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Faculty groups form campaign for higher education

May 17, 2011 |  6:18 pm

Decrying what they said is an “assault” on higher education, college faculty groups from California and other states launched a national campaign Tuesday for a larger voice in education funding and policy decisions.

At a Washington, D.C., news conference, faculty leaders from California, New York, Florida, Pennsylvania, Massachusetts and other states said they have formed a new initiative, the Campaign for the Future of Higher Education, that will bring together faculty, students, labor and nonprofit groups.

Part of the initiative includes the creation of a think tank, whose members will turn a broad set of principles into policy recommendations that will be introduced at the state level and on campuses.

The campaign was spawned during a meeting of 64 faculty representatives from 21 states at a January 
meeting in Los Angeles, the organizers said.

“We recognized that all of us were working incredibly hard to cobble together a quality education for our students under crumbling and toxic circumstances,” said Lillian Taiz, president of the California Faculty Assn., which represents Cal State University employees. “Because of our isolation we were simply losing the battle. This is about changing that dynamic, tearing down walls among faculty but more importantly bringing together faculty and other groups passionate about higher education.”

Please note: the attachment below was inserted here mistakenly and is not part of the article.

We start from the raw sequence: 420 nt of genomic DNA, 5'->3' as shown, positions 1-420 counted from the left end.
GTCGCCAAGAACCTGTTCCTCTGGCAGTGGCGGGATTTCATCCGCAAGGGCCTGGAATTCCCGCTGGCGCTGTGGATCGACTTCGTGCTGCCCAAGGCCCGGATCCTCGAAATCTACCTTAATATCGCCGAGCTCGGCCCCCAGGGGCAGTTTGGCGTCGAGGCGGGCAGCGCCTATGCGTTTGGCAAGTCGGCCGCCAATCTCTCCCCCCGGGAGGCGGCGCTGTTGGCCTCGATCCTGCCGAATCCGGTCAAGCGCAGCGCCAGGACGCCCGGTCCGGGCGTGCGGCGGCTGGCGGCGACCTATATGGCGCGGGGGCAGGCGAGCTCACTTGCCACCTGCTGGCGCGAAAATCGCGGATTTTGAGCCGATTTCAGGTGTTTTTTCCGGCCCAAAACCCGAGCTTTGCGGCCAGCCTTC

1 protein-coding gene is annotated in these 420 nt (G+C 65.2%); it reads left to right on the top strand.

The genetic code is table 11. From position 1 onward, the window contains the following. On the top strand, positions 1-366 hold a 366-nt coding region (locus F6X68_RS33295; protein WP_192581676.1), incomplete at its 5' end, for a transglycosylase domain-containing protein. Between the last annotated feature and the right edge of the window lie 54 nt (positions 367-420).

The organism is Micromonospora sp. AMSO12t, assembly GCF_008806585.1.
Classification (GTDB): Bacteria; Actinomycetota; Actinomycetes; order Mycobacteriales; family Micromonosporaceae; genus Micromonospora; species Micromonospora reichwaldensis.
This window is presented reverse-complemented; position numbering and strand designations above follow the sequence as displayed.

The campaign comes as public college systems throughout the nation face funding reductions that have forced layoffs and higher tuitions as well as cuts in classes and enrollment.

In California, the state has approved budget cuts totaling $1 billion to the UC and Cal State systems, and that number could double if tax extensions proposed by Gov. Brown are not approved.   

In Pennsylvania, the governor has proposed cutting the budget for higher education by 54%, said Steve Hicks, president of the Assn. of Pennsylvania State College & University Faculties.

“We have to start facing another truth, we can’t provide quality education or access to it on the cheap,” Hicks said.

-- Carla Rivera

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